1. Hi John,

    “Davidson contends that ‘propositional attitudes require a background of beliefs.'”

    “What I know, I believe.” – Wittgenstein, On Certainty.

    “An old-school icon isn’t just a symbolic representation of a holy object or person; rather, the icon actually participates in the reality of that which it depicts.”

    Because we are language-using creatures, doesn’t that mean that symbolic representation often participates in the reality of that which it depicts? At least, as much as we let it, until, say, we divorce “tree” from a tree. That might shake us from mistaken beliefs, false knowledge, but what are we going to do with “tree”? Where will it take root? Not in the soil.

    “is there an important difference between knowing something and knowing that you know it?”

    Is that wot they call the unconscious?

    “Though Davidson doesn’t really get into ontology in these papers, we could surely engage in yet another discussion about the difference between what is and knowing that it is.”

    The difference is empirical, separate. But language allows us to participate, discriminate, exclude. It gives us relations, beliefs, knowledge, grounds for knowledge. This is as much an ontological condition as an epistemology because language is an empirical fact. One twloo, thlee – why Joyce didn’t bother with “perverted commas”.

    Comment by NB — 12 January 2010 @ 2:39 pm

    • “doesn’t that mean that symbolic representation often participates in the reality of that which it depicts?”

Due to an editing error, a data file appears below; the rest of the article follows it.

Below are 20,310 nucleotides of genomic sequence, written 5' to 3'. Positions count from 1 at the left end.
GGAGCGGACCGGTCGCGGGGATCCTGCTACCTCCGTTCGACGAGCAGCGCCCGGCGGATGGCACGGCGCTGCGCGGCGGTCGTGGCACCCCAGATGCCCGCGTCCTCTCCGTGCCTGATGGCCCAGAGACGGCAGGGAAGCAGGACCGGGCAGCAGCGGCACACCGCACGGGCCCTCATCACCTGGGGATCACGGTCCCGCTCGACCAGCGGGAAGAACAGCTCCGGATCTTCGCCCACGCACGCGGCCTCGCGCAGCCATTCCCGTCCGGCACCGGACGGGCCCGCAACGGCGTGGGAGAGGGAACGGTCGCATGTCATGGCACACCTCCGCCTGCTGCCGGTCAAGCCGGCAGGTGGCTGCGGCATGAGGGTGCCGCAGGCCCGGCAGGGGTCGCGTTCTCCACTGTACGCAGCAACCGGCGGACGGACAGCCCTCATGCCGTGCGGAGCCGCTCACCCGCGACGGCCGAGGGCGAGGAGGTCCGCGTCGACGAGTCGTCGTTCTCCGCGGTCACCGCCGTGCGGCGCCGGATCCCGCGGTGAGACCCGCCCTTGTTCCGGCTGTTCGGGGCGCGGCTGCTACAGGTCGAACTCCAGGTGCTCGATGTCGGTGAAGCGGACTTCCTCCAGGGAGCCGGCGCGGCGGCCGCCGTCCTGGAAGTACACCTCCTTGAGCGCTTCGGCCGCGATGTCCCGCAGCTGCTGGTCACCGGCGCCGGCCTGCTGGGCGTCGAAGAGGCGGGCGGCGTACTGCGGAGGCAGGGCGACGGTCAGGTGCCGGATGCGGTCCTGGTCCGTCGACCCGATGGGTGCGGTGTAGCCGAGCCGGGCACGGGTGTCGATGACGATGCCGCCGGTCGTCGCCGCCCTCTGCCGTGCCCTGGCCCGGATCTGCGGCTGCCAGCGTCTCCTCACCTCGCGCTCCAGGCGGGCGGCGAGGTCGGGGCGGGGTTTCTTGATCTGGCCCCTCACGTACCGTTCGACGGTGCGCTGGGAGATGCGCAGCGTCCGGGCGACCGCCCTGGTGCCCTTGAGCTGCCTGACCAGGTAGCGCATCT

Here’s my tentative view, NB. I think that an icon participates in that toward which it points if the icon represents or imitates functions as a simulacrum for the original object. I.e., the icon participates in the shape or size of the original Hieroglyphics are iconic in this way. A symbol points to that which it signifies but doesn’t participate in this way: the word “dog” doesn’t look or sound anything like the creature; jmy finger pointing at my glass of beer doesn’t resemble the beer. In a more Greek reality, the word “dog” might actually participate more directly in dog-ness, because dog-ness is an abstract ideal and not identical with the material creature that drools and sheds on the floor. The word “dog” participates in the idea “dog,” which as a mental construct participates in the ideal realms of the spirit. An old-school religious icon purposely does not represent the physical characteristics of the saintly figure it depicts, because it’s attempting also to take its representation beyond mere physicality to the spiritual essence of the saint.

      “Is that wot they call the unconscious?”

      Right: unconsciously I know things without knowing that I know them. Consciousness seems self-aware by definition. My cat knows who I am but doesn’t know that he knows; the sunflower knows that the sun traverses the sky from east to west but doesn’t know that it knows. There’s a lot of unconscious knowing going on among non-sentient creatures.

      Comment by john doyle — 12 January 2010 @ 5:37 pm

  2. “I like the idea of fictional characters actually speculating about their own ideas, attitudes, beliefs, theories, ontologies, and so on. I understand the appeal of not doing this, of showing without telling. But the people who interest me are often self-reflexive. Why shouldn’t fictional characters be this way too?”

    Have you ever read At Swim-Two-Birds? One of the greatest and funniest books ever.

    Comment by NB — 12 January 2010 @ 2:41 pm

  3. Finally, I like the idea of fictional characters actually speculating about their own ideas, attitudes, beliefs, theories, ontologies, and so on. I understand the appeal of not doing this, of showing without telling. But the people who interest me are often self-reflexive. Why shouldn’t fictional characters be this way too?